Different Ways to Teach Health and Wellness to Adolescents with TBI
[Dr. Juliet Haarbauer-Krupa] Our program started out as a cognitive rehabilitation program and because of focus groups that we did with the parents and their teens, we learned that what they need is a more global approach, especially years after the injury, and one of the issues we've added was health and wellness. Instead of having physical therapists come in, we bring in athletic trainers, and that totally changed the kids' interest in participating. So regardless of their ability to move, the athletic trainer does a fitness assessment and gives them a personalized plan. We also have kids who look like they have recovered physically and would like to get back into sports, and they're afraid to or they've tried on their own and not been successful. By bringing in a trainer for those kids interested in going back to organized sports, he does a return-to-play evaluation and does some assessment with endurance and if symptoms appear with exertion. We also had a focus last year of teaching kids different ways to be active in their communities because they come to us for a period of time but go back to their home communities. So we ask people to come in and demonstrate Taekwondo, for example. We have two peer coaches who do Zumba—they're Zumba instructors. We all did zumba, and we did a hike together. So we try to show them different ways to be active. And pick something that will keep you active, but you don't have necessarily to go back and play an organized sport. You need to be active.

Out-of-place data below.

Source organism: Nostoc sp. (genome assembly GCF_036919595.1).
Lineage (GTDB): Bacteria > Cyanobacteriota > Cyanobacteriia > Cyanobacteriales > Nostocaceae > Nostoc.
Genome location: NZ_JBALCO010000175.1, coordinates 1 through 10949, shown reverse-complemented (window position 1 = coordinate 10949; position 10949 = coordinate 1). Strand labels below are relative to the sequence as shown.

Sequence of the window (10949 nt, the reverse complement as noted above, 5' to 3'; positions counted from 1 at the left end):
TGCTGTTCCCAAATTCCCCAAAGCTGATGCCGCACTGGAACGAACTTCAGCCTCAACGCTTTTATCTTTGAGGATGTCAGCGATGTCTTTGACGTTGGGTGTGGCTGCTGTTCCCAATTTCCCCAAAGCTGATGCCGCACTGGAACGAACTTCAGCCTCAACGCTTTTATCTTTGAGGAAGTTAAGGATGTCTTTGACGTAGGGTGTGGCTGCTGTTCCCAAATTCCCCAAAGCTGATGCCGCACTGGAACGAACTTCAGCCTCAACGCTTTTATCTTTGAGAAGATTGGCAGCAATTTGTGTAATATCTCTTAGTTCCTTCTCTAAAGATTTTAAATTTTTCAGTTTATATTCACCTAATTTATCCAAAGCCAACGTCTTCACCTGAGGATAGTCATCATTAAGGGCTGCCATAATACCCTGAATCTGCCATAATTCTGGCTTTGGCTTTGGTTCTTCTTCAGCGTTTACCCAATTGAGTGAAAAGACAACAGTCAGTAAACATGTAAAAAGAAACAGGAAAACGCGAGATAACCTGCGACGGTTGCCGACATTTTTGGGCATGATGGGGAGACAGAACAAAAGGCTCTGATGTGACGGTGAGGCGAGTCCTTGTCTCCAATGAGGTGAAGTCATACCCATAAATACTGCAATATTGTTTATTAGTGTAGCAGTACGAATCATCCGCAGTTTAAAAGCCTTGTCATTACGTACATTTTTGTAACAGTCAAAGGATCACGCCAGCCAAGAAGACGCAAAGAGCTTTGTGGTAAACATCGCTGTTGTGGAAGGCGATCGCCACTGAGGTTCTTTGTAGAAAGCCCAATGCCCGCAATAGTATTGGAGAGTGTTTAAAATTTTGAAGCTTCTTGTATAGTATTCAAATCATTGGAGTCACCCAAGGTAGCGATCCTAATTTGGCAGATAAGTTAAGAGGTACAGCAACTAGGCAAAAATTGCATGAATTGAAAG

Returning to team sports is not the only way to be active and engaged for kids with a TBI. Dr. Juliet Haarbauer-Krupa talks about creative ways to get teens active in their communities again post-injury.
Posted on BrainLine July 2, 2013.
Produced by Victoria Tilney McDonough, Justin Rhodes, and Lara Collins, BrainLine.